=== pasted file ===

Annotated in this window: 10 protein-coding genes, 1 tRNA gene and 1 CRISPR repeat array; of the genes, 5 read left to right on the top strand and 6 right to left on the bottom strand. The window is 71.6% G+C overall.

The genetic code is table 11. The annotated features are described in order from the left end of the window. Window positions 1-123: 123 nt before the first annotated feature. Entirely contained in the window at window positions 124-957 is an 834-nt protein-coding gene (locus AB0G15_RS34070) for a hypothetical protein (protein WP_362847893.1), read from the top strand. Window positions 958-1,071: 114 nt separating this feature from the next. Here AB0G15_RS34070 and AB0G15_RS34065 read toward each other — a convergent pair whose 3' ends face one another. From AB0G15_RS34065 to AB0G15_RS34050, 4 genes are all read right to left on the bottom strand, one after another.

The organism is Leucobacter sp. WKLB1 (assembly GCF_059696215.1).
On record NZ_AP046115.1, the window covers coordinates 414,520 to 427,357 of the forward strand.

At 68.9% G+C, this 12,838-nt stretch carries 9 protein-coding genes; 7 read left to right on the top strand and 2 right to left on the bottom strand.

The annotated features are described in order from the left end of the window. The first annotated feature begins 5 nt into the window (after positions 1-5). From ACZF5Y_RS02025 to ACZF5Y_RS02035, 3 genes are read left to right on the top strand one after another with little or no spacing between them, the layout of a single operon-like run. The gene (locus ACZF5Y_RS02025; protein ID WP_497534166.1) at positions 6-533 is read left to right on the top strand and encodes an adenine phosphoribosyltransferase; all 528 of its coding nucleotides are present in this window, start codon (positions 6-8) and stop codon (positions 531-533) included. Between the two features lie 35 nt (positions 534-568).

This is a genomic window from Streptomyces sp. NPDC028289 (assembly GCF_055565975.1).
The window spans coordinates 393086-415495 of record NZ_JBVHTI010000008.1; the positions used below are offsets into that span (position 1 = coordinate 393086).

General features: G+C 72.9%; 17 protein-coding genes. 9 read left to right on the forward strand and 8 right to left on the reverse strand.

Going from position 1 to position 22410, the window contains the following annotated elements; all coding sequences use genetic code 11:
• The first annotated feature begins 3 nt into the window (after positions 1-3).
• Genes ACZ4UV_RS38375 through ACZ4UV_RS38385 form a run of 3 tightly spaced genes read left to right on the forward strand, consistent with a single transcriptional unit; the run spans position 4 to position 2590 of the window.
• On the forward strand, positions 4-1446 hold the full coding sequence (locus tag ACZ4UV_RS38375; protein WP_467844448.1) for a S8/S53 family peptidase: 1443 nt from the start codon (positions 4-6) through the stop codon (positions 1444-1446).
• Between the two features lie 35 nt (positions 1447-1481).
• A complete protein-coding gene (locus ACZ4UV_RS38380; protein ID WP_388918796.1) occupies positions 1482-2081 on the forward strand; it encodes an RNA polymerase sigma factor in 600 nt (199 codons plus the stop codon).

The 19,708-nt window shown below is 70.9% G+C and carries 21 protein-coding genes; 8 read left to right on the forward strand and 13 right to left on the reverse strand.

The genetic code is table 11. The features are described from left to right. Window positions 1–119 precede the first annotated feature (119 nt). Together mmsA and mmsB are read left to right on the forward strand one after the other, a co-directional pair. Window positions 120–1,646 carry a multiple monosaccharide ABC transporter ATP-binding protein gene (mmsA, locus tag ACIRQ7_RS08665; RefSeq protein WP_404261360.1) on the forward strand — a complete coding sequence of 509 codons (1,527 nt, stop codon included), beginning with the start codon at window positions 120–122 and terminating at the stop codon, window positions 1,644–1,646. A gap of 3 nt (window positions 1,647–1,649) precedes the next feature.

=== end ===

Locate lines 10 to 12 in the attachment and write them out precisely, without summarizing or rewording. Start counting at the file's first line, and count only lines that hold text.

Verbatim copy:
Going from position 1 to position 22410, the window contains the following annotated elements; all coding sequences use genetic code 11:
• The first annotated feature begins 3 nt into the window (after positions 1-3).
• Genes ACZ4UV_RS38375 through ACZ4UV_RS38385 form a run of 3 tightly spaced genes read left to right on the forward strand, consistent with a single transcriptional unit; the run spans position 4 to position 2590 of the window.